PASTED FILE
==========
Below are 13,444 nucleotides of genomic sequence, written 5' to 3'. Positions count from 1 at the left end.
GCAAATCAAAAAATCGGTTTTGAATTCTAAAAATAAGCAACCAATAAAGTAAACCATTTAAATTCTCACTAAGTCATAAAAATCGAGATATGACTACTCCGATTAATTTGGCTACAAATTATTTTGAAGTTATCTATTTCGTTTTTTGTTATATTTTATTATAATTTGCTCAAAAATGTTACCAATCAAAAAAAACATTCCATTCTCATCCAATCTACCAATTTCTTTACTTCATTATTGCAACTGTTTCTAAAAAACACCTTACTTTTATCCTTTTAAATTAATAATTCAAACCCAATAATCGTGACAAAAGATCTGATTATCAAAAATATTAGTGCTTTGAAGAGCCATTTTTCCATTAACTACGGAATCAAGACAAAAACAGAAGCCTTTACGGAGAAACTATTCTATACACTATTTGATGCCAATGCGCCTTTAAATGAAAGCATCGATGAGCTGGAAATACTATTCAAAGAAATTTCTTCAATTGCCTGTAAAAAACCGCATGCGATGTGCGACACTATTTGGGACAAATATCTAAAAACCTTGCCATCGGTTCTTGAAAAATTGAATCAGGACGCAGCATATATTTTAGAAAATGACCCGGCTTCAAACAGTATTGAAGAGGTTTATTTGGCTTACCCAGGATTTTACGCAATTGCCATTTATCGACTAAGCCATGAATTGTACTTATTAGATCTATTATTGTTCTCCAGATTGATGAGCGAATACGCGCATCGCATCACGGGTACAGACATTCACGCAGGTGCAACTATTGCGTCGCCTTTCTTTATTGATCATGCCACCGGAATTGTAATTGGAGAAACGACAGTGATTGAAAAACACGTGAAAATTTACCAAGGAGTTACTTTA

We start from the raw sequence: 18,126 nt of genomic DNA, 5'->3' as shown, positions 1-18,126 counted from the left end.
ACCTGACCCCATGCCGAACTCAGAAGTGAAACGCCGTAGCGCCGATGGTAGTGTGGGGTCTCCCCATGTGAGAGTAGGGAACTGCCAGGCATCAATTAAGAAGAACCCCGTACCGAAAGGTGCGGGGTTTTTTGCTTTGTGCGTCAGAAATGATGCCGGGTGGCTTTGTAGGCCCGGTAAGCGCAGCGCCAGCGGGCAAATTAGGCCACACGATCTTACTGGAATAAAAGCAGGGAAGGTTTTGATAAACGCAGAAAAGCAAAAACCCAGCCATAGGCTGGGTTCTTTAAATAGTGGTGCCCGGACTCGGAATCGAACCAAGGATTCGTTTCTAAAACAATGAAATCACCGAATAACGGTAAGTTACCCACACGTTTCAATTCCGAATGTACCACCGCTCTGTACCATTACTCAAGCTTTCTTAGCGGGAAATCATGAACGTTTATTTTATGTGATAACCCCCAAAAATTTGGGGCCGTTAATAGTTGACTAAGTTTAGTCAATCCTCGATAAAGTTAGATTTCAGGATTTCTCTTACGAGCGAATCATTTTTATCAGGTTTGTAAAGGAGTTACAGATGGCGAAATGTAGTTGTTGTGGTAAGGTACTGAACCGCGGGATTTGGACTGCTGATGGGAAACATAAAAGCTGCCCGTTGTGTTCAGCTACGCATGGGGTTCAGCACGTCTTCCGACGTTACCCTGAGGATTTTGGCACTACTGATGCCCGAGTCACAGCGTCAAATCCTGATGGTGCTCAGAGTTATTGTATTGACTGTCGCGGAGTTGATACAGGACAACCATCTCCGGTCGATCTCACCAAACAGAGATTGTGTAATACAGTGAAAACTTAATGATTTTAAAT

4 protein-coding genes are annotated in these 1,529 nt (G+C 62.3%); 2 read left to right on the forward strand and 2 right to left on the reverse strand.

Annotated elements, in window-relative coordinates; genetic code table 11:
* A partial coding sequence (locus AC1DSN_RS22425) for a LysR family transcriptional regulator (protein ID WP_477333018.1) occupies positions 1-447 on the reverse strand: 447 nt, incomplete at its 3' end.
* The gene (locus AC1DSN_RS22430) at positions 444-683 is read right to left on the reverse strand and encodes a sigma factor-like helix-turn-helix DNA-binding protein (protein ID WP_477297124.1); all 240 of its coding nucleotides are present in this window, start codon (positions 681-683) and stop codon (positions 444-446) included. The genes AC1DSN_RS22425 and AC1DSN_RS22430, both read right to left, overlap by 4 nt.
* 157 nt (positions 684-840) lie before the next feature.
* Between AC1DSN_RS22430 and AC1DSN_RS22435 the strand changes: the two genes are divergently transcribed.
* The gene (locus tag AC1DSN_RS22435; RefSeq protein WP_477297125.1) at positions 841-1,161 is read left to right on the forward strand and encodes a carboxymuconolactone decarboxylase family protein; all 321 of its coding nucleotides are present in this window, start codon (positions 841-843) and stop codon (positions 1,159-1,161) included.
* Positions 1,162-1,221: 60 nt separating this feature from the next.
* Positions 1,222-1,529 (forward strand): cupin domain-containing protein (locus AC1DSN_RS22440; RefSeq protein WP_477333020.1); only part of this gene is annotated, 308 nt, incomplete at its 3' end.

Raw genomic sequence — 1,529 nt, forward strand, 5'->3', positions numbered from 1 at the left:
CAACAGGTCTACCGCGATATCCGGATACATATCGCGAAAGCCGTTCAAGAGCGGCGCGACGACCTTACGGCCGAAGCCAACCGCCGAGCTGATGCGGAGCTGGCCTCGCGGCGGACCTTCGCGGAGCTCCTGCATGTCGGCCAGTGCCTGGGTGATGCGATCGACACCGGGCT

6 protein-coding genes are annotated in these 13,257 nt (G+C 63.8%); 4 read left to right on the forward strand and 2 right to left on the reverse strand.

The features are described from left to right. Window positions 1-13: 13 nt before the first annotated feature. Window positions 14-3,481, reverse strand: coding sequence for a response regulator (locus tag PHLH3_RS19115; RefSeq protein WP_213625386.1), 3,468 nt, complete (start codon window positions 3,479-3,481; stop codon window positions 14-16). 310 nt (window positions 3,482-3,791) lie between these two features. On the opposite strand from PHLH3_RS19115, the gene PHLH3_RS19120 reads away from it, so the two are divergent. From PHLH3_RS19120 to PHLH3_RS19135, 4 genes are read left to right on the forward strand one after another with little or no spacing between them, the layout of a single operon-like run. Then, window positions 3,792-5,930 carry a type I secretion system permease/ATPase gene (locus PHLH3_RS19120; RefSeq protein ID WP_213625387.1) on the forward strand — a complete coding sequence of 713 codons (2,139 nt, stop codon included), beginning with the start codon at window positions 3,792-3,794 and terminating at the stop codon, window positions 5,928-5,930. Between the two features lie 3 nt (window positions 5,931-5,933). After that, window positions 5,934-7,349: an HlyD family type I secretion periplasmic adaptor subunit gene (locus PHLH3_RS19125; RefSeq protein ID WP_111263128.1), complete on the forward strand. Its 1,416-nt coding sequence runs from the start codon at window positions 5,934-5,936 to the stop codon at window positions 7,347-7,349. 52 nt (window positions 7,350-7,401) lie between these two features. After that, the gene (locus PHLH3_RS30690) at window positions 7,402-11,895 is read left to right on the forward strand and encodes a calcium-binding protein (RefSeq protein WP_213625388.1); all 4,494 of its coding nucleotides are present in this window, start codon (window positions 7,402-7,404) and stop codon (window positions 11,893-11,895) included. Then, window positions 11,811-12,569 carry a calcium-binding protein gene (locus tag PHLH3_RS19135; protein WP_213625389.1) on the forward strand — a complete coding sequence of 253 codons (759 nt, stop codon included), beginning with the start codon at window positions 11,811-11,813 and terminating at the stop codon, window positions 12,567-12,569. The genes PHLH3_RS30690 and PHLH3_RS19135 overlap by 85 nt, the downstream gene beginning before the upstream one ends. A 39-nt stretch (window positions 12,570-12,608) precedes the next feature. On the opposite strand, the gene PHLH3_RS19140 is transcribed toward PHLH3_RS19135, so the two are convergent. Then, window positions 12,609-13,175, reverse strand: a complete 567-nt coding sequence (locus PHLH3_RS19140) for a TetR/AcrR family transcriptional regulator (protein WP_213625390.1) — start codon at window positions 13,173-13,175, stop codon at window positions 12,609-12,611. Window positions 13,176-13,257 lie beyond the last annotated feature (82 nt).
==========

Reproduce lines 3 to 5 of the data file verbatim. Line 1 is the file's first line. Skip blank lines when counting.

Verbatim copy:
We start from the raw sequence: 18,126 nt of genomic DNA, 5'->3' as shown, positions 1-18,126 counted from the left end.
ACCTGACCCCATGCCGAACTCAGAAGTGAAACGCCGTAGCGCCGATGGTAGTGTGGGGTCTCCCCATGTGAGAGTAGGGAACTGCCAGGCATCAATTAAGAAGAACCCCGTACCGAAAGGTGCGGGGTTTTTTGCTTTGTGCGTCAGAAATGATGCCGGGTGGCTTTGTAGGCCCGGTAAGCGCAGCGCCAGCGGGCAAATTAGGCCACACGATCTTACTGGAATAAAAGCAGGGAAGGTTTTGATAAACGCAGAAAAGCAAAAACCCAGCCATAGGCTGGGTTCTTTAAATAGTGGTGCCCGGACTCGGAATCGAACCAAGGATTCGTTTCTAAAACAATGAAATCACCGAATAACGGTAAGTTACCCACACGTTTCAATTCCGAATGTACCACCGCTCTGTACCATTACTCAAGCTTTCTTAGCGGGAAATCATGAACGTTTATTTTATGTGATAACCCCCAAAAATTTGGGGCCGTTAATAGTTGACTAAGTTTAGTCAATCCTCGATAAAGTTAGATTTCAGGATTTCTCTTACGAGCGAATCATTTTTATCAGGTTTGTAAAGGAGTTACAGATGGCGAAATGTAGTTGTTGTGGTAAGGTACTGAACCGCGGGATTTGGACTGCTGATGGGAAACATAAAAGCTGCCCGTTGTGTTCAGCTACGCATGGGGTTCAGCACGTCTTCCGACGTTACCCTGAGGATTTTGGCACTACTGATGCCCGAGTCACAGCGTCAAATCCTGATGGTGCTCAGAGTTATTGTATTGACTGTCGCGGAGTTGATACAGGACAACCATCTCCGGTCGATCTCACCAAACAGAGATTGTGTAATACAGTGAAAACTTAATGATTTTAAAT

4 protein-coding genes are annotated in these 1,529 nt (G+C 62.3%); 2 read left to right on the forward strand and 2 right to left on the reverse strand.